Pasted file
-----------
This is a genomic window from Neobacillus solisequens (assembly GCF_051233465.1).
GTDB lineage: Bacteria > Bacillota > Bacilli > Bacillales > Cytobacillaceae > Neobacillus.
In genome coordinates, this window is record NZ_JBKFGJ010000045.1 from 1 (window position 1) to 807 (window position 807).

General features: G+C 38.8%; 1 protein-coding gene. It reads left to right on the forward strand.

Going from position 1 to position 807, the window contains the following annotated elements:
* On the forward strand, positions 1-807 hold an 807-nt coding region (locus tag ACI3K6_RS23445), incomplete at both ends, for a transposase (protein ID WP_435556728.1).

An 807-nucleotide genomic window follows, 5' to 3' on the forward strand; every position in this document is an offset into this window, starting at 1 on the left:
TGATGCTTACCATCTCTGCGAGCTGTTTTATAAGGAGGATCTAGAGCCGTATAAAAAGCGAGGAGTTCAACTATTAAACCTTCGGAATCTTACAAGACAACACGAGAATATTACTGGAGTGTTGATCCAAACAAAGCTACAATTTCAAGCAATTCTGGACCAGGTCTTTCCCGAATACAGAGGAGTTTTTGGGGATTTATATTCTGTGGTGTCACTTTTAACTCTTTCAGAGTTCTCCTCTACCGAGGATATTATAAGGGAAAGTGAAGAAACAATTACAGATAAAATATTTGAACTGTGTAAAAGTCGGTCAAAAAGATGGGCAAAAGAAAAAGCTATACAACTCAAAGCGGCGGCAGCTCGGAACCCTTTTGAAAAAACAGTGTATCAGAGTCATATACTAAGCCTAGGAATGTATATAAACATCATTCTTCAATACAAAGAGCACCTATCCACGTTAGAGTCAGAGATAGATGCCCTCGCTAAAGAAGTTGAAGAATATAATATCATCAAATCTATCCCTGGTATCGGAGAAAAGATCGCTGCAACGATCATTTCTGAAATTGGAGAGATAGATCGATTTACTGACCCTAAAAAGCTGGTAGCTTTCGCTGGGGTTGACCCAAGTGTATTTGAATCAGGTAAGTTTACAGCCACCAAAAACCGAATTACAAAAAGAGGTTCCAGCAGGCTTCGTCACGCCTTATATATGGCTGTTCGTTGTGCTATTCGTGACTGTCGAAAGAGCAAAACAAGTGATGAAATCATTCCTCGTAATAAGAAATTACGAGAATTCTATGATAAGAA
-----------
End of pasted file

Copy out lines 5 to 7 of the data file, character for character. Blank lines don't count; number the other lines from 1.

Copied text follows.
Going from position 1 to position 807, the window contains the following annotated elements:
* On the forward strand, positions 1-807 hold an 807-nt coding region (locus tag ACI3K6_RS23445), incomplete at both ends, for a transposase (protein ID WP_435556728.1).

An 807-nucleotide genomic window follows, 5' to 3' on the forward strand; every position in this document is an offset into this window, starting at 1 on the left: